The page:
Solving a Restaurant Problem With a Smart Thermometer

Bao Nguyen
Bao Nguyen | 3 minute read

Aside from being on the Losant team, I am a partner in a restaurant group called the Lang Thang Group.

In the restaurant industry, there are lots of moving pieces and people. Things move very fast. Any time a new system or process is incorporated, there is often resistance unless there is a direct benefit to the actual person who is doing the task. This is where the Internet of Things can really help solve some of the problems and headaches restaurant owners experience. If there is a way to collect data or improve process using sensors that don’t require an actual person to do something different, that is definitely a plus.

The Problem

One of the challenges that most restaurants face is having a consistent product. In our case, we serve a Vietnamese soup called Pho. If you are not familiar with cooking Pho, it is a temperamental broth that cooks over long periods of time. This broth needs to be simmer for hours, but it should never be at a rolling boil.  If the temperature is too low, the flavor is not fully extracted from the ingredients.

During each batch, we have to monitor when the broth reaches a certain temperature, and maintain that temperature for an extended amount of time. Currently, it is a manual process. Here are the steps that we have to do:

  1. Add all of the ingredients to the pot.
  2. Turn the pot on high.
  3. Set a timer to check when the pot is boiling.
  4. When the timer goes off, check the pot thermometer to see if it is at the right temperature. If it is not at temperature yet, come back and check it again. If it has already boiled, then you just hope that it boiled since the timer went off.
  5. Once it’s at temperature, set the cook timer.
  6. Periodically check the temperature of the pot to see if it is in the appropriate range.
  7. When the timer goes off, come back and remove the pot of soup.

That process currently works, but there is a lot of room for error. People may forget to set the timers. They might not be able to hear the timer go off, or may be away from the kitchen. The timer could be broken. After the pot has reached the initial temperature, there can be other issues. The temperature can fluctuate without anyone knowing.

The Solution

Off-the-shelf IoT solutions to many problems may be available, however they are often cost-prohibitive and difficult to procure and implement - especially for small business owners and restaurants. Ideally, you could use a programmable steam kettle cooker to solve this, but that would require a large investment and (as of the date of this article) they are not very common. The other solution is to use a smart thermometer that can send temperature-based notifications and log cook times.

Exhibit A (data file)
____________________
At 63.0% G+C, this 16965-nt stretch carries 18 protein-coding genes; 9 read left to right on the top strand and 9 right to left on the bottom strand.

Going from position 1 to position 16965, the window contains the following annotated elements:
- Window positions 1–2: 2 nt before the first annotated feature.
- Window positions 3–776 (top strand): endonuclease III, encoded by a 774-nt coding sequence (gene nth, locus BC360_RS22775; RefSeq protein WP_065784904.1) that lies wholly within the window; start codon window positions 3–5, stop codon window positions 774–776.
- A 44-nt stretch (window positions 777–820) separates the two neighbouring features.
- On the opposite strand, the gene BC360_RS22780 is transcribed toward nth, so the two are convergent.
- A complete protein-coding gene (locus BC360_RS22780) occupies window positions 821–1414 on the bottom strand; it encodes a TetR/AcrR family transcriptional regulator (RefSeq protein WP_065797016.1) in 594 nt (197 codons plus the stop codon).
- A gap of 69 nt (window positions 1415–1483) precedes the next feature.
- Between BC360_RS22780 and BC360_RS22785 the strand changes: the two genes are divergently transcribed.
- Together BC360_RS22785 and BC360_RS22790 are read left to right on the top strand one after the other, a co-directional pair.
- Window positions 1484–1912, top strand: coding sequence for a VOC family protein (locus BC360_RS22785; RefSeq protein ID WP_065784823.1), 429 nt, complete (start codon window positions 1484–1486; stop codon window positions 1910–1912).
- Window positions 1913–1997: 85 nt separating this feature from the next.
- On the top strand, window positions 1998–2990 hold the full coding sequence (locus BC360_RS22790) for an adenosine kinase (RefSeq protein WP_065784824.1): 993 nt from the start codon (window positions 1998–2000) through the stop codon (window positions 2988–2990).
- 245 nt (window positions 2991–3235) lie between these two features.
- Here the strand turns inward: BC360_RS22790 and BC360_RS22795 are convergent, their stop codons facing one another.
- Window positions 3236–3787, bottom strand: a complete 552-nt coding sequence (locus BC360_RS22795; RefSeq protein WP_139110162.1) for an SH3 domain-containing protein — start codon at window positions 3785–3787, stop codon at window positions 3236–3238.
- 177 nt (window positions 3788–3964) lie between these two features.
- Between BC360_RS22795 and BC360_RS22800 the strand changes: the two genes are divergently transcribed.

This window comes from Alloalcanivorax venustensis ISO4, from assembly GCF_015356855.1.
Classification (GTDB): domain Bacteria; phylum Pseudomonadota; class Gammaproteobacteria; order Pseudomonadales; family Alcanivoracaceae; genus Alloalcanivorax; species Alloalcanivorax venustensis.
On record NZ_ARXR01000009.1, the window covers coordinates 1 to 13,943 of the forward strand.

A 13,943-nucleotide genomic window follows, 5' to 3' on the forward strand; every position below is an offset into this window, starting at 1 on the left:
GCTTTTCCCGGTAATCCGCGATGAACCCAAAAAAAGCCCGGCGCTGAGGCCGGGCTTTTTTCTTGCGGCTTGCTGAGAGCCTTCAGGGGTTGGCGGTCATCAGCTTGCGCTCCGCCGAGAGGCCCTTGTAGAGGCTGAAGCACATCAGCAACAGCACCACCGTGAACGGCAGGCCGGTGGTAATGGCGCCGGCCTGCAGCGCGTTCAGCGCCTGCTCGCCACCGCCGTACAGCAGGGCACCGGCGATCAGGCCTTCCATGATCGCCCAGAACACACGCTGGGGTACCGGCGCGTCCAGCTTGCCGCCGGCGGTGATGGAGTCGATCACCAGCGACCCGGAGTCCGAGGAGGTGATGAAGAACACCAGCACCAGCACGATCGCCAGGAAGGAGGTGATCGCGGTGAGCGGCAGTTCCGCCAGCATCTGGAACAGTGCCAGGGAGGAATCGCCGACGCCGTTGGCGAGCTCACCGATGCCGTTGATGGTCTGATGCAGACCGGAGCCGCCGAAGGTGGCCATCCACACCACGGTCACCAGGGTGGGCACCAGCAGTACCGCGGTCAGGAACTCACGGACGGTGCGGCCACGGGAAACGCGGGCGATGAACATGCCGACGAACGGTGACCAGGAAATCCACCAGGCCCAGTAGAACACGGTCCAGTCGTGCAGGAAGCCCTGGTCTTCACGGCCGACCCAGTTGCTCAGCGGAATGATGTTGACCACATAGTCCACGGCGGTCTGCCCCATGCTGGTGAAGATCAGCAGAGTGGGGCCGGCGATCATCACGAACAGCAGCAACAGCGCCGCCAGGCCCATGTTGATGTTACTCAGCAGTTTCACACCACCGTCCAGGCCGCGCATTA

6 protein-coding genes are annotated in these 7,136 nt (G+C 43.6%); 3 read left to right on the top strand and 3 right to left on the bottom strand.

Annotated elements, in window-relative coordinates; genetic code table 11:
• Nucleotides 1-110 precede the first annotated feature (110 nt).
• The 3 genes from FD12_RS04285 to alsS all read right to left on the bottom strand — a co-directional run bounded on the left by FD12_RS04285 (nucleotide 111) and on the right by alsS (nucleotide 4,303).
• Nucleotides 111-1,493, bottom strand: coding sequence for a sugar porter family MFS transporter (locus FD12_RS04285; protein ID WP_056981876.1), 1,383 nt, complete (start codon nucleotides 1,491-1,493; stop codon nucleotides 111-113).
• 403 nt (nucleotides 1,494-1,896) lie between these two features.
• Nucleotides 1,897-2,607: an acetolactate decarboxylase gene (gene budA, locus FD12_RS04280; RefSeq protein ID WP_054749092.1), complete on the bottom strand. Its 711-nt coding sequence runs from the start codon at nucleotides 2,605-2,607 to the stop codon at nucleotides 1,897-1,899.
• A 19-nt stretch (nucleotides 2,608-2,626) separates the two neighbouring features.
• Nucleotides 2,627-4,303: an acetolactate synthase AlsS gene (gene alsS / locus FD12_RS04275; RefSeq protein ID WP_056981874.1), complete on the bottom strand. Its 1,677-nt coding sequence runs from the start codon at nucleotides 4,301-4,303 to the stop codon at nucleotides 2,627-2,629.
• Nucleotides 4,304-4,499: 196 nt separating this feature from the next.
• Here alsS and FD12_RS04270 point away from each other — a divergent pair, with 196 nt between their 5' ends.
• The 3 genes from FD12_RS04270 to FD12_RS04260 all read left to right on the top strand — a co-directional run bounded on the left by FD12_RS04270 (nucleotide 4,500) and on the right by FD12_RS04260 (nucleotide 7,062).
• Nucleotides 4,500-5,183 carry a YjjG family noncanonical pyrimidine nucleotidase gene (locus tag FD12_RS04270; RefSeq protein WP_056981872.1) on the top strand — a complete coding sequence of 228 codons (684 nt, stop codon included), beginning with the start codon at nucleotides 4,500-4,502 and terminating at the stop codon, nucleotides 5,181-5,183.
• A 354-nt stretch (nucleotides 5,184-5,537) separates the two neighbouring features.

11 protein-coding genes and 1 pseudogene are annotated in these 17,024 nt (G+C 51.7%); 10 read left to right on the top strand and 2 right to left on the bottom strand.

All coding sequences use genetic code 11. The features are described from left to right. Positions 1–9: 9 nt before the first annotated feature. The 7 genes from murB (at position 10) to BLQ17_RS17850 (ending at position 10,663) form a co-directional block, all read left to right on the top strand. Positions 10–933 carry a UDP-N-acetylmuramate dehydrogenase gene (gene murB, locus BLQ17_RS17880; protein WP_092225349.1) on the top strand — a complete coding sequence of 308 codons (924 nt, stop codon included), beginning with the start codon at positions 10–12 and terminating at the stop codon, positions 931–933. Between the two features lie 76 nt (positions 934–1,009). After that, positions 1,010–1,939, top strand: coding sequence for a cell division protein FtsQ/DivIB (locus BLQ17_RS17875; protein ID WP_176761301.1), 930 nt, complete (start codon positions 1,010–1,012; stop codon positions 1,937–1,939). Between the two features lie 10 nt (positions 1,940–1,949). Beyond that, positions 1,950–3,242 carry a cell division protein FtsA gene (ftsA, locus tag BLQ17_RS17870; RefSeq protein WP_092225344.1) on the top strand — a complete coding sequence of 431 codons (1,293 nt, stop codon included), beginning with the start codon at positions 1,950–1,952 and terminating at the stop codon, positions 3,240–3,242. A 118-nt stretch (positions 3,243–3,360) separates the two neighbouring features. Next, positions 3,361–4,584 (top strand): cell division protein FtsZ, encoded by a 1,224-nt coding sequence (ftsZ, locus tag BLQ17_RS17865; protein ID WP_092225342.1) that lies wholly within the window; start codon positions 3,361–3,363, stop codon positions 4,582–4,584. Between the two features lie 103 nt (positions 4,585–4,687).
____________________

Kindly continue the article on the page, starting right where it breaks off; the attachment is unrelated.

The new process with the smart thermometer could be the following:

  1. Add all of the ingredients to the pot.
  2. Turn the pot on high.
  3. Put thermometer in pot.
  4. (Automated) - Thermometer will start the timer when the pot has reached the right temperature.
  5. (Automated) - Thermometer will notify you when the broth is out of the appropriate range.
  6. (Automated) - Thermometer will notify you when the pot is done cooking.

With a smart thermometer, there is far less human interaction in the process, which will lead to less human error and fewer distractions. Our employees will not be interrupted while doing other tasks to check the pot. Less interruptions = more productivity.

In addition to being more efficient and accurate, there are other benefits to using a smart thermometer. By using a smart thermometer, you can also store the temperature data over time. That data can be used for the following purposes:

  1. Monitor how many batches we cooked over time.
  2. Troubleshoot bad batches by looking at cooking temperatures and durations.
  3. Remote monitor cooking.
  4. Provide data to troubleshoot equipment defects.

What's Next?

All of this sounds nice in theory, right? In the next post, I will put this to the test using Losant and a D.I.Y. smart thermometer with the following inexpensive hardware:

  • K Type 20cm Probe Thermocouple High Temperature Sensor
  • MAX6675 Type K Thermocouple Temperature Sensor Module
  • ESP8266 NodeMCU
  • A few wires
  • An enclosure

Here’s a sneak preview of what I’ve been working on.  The video shows the D.I.Y. smart thermometer sending its temperature readings to the Losant platform.